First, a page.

Oracle’s website gives an example of how to use SAVEPOINT with ROLLBACK below:

 

CREATE TABLE emp_name AS SELECT employee_id, last_name, salary FROM employees;
CREATE UNIQUE INDEX empname_ix ON emp_name (employee_id);

DECLARE
  emp_id        employees.employee_id%TYPE;
  emp_lastname  employees.last_name%TYPE;
  emp_salary    employees.salary%TYPE;
BEGIN
  SELECT employee_id, last_name, salary INTO emp_id, emp_lastname,
    emp_salary FROM employees WHERE employee_id = 120;
  UPDATE emp_name SET salary = salary * 1.1 WHERE employee_id = emp_id;
  DELETE FROM emp_name WHERE employee_id = 130;
  SAVEPOINT do_insert;
  INSERT INTO emp_name VALUES (emp_id, emp_lastname, emp_salary);
EXCEPTION
  WHEN DUP_VAL_ON_INDEX THEN
     ROLLBACK TO do_insert;
     DBMS_OUTPUT.PUT_LINE('Insert has been rolled back');
END;
/

Briefly, explain the OracleDB ANALYZE statement

The ANALYZE statement is a particularly useful one for any OracleDB developer to know. It collects or deletes statistics about a particular index or index partition, table or table partition, index-organized table, cluster, or scalar object attribute.

With this statement, you can also identify migrated and chained rows of a table or cluster as well as validate the structure of an index or index partition, table or table partition, index-organized table, cluster, or object reference (REF).

 

Explain a hash cluster in Oracle and give an example

The reason that your OracleDB developer should know about sorting tables in a hash cluster is because it’s used as an alternative to a non-clustered table with an index or an index cluster to improve the performance of data retrieval.

It works by physically storing the rows of a table in a hash cluster. Then, when you need to retrieve the data, it performs this action according to the results of a hash function. Hash values, which are numeric values, are generated by OracleDB’s hash function, are based on specific cluster key values.

A minimum of two I/Os is necessary to find or store a row in an indexed table or cluster, although they typically more than two. However, no I/O is required to locate a row in a hash cluster because the database utilizes a hash function; although, to read or write a row in a hash cluster, a minimum of one I/O operation is necessary.

According to Oracle, the most useful times to use a hash cluster are under the following conditions:

  • If the majority of queries on the cluster key are equality queries:

    SELECT … WHERE cluster_key = …;

  • You have static-sized tables in the hash cluster and can determine exactly how much space is required for the tables. One of the downfalls of tables in a hash cluster is that the performance can suffer if they require more space than what was initially allocated for the cluster.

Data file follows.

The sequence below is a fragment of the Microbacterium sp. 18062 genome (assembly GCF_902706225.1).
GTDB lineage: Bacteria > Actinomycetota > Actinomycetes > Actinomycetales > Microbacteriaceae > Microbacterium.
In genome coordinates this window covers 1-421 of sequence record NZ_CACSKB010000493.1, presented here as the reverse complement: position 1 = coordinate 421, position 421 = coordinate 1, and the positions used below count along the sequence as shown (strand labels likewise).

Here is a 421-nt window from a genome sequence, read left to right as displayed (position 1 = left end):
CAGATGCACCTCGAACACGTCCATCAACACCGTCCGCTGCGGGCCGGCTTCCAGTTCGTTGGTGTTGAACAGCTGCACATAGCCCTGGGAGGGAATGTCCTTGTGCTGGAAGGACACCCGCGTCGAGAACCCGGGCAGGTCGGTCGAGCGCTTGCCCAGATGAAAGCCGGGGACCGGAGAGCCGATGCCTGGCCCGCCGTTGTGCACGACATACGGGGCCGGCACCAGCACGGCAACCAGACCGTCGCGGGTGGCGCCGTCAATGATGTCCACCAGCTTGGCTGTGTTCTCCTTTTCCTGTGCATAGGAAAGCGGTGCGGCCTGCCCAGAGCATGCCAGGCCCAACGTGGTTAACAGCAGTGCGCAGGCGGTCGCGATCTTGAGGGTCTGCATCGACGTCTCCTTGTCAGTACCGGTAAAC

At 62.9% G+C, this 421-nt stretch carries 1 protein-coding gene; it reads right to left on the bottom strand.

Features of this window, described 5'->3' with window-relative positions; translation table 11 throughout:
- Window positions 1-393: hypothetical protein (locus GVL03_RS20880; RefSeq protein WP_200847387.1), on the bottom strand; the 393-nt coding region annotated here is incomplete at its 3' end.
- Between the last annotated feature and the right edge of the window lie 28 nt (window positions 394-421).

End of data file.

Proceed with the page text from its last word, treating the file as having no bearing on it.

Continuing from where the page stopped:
Ask your OracleDB developer for hire to perform an example of creating a hash cluster. In the following example given by Oracle, trial_cluster is the name of the created cluster that holds the trial table. The trialno column is the cluster key, and the lower statement creates the table in the cluster.

 

CREATE CLUSTER trial_cluster (trialno NUMBER(5,0))
   TABLESPACE users
   STORAGE (INITIAL 250K     NEXT 50K
     MINEXTENTS 1     MAXEXTENTS 3
     PCTINCREASE 0)
   HASH IS trialno HASHKEYS 150;

CREATE TABLE trial (
   trialno NUMBER(5,0) PRIMARY KEY,
   ...)
   CLUSTER trial_cluster (trialno);

What is the difference between a hot backup and a cold backup with Oracle?

Of course, we all know that backups are vitally important for your information. Because of this, your OracleDB developer should know them very well. A cold backup is performed when the database is in a shutdown state, and there is no user activity currently on the system. This type of backup creates a full copy of the database, allowing you to fully restore it if necessary.

A hot backup, on the other hand, is taken while the database is active. This type of save provides you with an online backup with all files of the database copied. It doesn’t take care of active transactions, but there can be changes to the database during the copy.

 

So that's it - our best tips to hire an oracleDB developer! But you know what? Why go through all that trouble? We can do it for you - easy, painlessly. We'll take care of the evaluation and present you with three formidable candidates for your position, within two weeks - and you don't pay until you hire! Get in touch.